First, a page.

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Fresh Start
Father & Son Start Second Yard Together


 

 
This father and son duo, Eric and Larry Bagwell, brings more experience to their new, second-chance recycling business.
 


Karen Crowley

November / December 2004

 

This father and son duo, Eric and Larry Bagwell, brings more experience to their new, second-chance recycling business.


 

What if you had the chance to start your business over again? Eric Bagwell and his father, Larry, were able to do just that.

The father-and-son team from Canton, Ohio, recently opened their second auto recycling facility together. Their first was Grand Central Auto, which opened in 1984. They sold the company to Ford in 2000, and Eric stayed on as the company's general manager.

"We saw an opportunity to grow the business with Ford Motor Company, because of who they are," Eric said.

After four years as general manager, however, Eric felt the need to run his own company again.

"It was great working for them, and I learned a lot from them," he said. "I didn't leave because I didn't like them. I left because I wanted my own business again, something that my children can get involved with someday if they wish to."

Eric resigned in August; in October, he and Larry opened Keiffer Auto & Truck Recyclers just 15 miles away. Just as they did with Grand Central, Eric and Larry built the company from scratch, starting with a bare parcel of land and an empty building. This time, though, they came to the business with more money and even more experience.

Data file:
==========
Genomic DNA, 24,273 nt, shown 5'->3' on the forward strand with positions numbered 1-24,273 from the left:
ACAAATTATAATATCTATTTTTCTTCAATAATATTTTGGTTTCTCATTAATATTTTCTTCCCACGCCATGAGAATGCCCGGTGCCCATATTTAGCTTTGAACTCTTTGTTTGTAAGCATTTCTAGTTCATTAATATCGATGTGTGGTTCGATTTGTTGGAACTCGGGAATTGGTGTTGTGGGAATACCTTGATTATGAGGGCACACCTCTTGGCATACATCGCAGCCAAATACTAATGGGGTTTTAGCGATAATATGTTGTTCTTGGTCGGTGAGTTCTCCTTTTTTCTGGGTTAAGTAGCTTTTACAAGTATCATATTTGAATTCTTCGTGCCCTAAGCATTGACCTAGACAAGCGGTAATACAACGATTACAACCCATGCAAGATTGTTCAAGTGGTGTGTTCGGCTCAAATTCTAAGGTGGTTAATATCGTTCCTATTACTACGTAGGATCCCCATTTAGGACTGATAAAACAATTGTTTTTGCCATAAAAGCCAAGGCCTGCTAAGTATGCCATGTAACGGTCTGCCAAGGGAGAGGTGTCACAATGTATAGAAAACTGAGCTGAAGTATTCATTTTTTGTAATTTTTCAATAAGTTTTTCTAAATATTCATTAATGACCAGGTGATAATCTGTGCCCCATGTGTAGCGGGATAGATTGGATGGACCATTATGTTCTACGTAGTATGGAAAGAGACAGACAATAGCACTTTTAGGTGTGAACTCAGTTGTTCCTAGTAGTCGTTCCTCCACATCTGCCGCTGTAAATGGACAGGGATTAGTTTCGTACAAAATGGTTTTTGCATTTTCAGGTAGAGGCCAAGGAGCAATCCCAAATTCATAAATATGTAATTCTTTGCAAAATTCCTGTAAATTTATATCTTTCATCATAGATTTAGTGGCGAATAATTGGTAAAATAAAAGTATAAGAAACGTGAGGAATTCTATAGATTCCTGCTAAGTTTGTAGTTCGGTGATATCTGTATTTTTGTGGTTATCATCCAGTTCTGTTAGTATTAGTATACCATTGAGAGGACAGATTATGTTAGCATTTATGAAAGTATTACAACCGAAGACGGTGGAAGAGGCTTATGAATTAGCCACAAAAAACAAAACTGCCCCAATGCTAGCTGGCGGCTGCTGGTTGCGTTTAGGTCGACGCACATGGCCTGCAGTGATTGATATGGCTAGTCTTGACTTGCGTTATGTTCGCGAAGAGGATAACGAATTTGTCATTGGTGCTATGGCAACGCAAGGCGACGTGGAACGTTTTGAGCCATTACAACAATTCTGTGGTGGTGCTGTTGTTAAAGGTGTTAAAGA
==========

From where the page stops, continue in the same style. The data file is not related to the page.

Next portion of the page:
Larry has worked in the industry since 1968. Before opening Grand Central, he owned Action Auto Recyclers from 1979 to 1984. Eric has been around his father's businesses since he was a child but said the 20 years he spent at Grand Central have prepared him to run Keiffer Auto.

"Now I definitely have industry and auto-recycling background," he said. "I know every aspect of this business."

The time he spent as Grand Central's general manager was also a valuable learning experience, he said.

"The education I got from Ford was on the financial end of it, learning how to create a budget and how to look at expenses closely," he said. "Putting the knowledge I've learned in the past 20 years with that financial education makes me more successful in what I do."

The biggest lesson he's learned is the importance of good employees. While Grand Central had 55 employees when Eric left the company, Keiffer Auto currently has just four - including Eric and Larry. Eric said he plans to add 15 to 20 employees over the next three to five years, though he was not allowed to bring any with him from Grand Central.

"I had a great group of employees, and now my biggest challenge is to grow and mold another group of people to the way we do business," he explained. "It's important to have the right people in the right places. You're only as good as the people around you. That's how we've been successful."

Some other secrets of success?

"Buy the right cars - what people are looking for - and buy enough of them," he said. "Make sure customer service is the most important thing. Anybody can buy a vehicle and sell parts, but the biggest thing is quality and service, and how you manage that."

So far, Keiffer Auto seems to be managing just fine.

"We've done it before," Eric said. "We can do it again."